I read Going Rogue. It was free and I like biographies. And secretly (or not so secretly) I'm a terrible person and thought it would be ridiculous and campy and I would be amused. I wasn't amused. Actually in some places I was kind of saddened. And in some ways ashamed.
The book is not actually written by Ms. Palin although it's sort of confusing since her ghostwriter/helping hand/co-author/whatever they are called isn't easily found. So, for about the first half I was thinking, "Hey, she's not so bad actually." Anyway, the actual physical writing was done by Lynn Vincent, a bestselling conservative author, whose other works I've never read. It's just your basic memoir and recounts the life of Sarah Palin from childhood till a time after the election of 2008.
There wasn't a whole lot of earth shatterment in the book. Nothing really surprised me, but I did learn something about myself, and I could possibly extend this to most of my fellow Americans. We. Love. Gossip. It's kind of disgusting. I can remember most of the Palin incidents in and around the 2008 GOP campaign and laughing along with everyone else. As I read each of those incidents explained I found myself a little ashamed for judging a woman (according to her own testimony, a fellow believer) whom I had never met just based on what I saw on the news. I'm not going to go all conspiratorial on my readers. I don't think there is a giant liberal machine otherwise known as "newsmedia" (for the record the Occupyers think the news is owned by the right-wingers, so they get it coming and going), but I do think that sometimes when we hear something bad about people we are inclined to (if not outright believe it) take the "where there's smoke there's fire," mindset.
What I found particularly heartbreaking was some of the comments made about her children and husband. There really is no reason for this. None. Zero. I am a person who thinks that if a man (or woman) can't be faithful to their spouse, it will be hard for them to be faithful to a country (Yes, Mr. Clinton, that's you), but if it's an unconfirmed rumor floating around about a minor child, everyone who ever printed it or talked about it should be ashamed of themselves.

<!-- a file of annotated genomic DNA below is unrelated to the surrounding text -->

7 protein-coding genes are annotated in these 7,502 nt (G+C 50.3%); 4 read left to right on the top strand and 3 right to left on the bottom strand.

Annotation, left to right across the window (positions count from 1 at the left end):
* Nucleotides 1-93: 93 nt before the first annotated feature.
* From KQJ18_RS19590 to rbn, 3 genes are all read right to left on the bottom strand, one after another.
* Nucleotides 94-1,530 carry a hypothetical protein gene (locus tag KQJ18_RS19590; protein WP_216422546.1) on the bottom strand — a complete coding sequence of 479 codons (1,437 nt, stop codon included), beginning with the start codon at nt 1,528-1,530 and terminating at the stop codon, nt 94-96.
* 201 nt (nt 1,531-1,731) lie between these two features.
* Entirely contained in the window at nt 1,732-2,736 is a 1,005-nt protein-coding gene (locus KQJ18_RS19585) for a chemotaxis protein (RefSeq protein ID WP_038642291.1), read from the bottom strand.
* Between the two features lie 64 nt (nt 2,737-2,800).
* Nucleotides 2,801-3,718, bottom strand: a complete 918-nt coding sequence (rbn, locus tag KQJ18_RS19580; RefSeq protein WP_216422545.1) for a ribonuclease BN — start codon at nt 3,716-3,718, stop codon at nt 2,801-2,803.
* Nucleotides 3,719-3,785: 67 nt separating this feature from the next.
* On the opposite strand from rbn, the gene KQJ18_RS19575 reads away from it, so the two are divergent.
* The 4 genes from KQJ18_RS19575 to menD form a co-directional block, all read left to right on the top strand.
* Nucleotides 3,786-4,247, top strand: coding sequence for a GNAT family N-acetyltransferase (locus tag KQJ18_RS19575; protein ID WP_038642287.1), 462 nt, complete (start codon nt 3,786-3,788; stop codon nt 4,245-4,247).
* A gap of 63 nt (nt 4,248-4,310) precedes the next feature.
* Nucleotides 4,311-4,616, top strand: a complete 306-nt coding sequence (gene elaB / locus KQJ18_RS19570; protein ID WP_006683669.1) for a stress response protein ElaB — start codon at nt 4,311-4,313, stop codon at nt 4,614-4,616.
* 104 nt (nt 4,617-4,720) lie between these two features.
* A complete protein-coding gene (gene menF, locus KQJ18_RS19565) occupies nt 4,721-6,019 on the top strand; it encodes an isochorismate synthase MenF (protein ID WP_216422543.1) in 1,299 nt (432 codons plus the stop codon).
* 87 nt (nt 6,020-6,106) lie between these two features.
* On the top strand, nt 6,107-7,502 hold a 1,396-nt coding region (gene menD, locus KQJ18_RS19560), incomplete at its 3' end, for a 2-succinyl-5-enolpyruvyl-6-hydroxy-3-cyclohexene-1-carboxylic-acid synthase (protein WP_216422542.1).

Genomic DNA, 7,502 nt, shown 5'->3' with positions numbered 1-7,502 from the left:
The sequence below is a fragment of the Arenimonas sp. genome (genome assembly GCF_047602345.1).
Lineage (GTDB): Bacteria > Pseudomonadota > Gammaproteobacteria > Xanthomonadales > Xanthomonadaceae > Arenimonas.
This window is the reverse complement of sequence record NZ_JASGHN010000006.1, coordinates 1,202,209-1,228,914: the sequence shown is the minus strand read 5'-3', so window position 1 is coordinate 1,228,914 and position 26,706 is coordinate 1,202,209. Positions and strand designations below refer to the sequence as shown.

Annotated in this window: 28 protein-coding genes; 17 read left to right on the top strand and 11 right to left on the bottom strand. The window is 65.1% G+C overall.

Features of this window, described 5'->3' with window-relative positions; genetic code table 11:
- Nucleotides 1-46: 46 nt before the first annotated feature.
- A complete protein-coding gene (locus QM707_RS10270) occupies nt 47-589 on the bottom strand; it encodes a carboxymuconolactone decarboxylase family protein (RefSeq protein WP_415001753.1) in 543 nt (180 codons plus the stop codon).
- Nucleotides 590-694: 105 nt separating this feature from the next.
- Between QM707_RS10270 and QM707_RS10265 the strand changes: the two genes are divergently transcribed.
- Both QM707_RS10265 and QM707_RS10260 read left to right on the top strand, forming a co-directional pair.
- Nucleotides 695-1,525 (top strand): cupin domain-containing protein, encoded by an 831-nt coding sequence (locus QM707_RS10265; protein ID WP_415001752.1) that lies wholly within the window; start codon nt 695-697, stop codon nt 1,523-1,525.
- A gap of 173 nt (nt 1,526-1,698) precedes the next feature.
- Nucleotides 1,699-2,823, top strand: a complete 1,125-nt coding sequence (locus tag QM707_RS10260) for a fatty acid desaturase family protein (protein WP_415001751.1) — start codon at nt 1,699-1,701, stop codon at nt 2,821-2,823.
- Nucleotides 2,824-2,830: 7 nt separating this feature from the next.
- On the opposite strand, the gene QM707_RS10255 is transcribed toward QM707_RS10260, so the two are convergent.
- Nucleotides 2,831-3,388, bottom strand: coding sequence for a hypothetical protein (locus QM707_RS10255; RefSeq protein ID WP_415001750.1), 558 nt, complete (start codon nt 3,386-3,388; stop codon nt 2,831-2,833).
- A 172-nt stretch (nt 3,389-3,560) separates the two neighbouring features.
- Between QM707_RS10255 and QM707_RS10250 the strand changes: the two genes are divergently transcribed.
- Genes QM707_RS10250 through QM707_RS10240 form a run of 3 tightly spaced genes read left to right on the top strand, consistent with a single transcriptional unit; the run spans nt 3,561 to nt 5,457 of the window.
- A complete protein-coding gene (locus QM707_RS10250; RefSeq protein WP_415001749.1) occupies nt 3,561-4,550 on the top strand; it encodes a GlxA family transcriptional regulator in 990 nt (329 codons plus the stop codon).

I don't think I necessarily got a kick out of listening to the stuff about her family, but I do remember the Katie Couric interview and thinking Ms. Palin must be the stupidest person on the planet. Now, her rendition of the interview was that she let Ms. Couric's attitude (or perceived attitude) get to her and she stopped answering the questions. And she even says she regrets this. She also says that parts of her answers were left out. I don't claim to know what actually happened, but I should have realized there are two sides to every story.
Anyway, I'm not recommending this. I only felt sort of ho-hum about it. It was a bit campy, and in some places kind of dragged (unless you are the type of person who finds minutiae of Alaskan-made policies fascinating), but I do think there is a valuable lesson to be learned in reading biographies, and yes even memoirs (as self-serving as they can potentially be). You are allowing a public figure the chance to defend herself (or himself). And it keeps you kind of humble. I was glad for the lesson.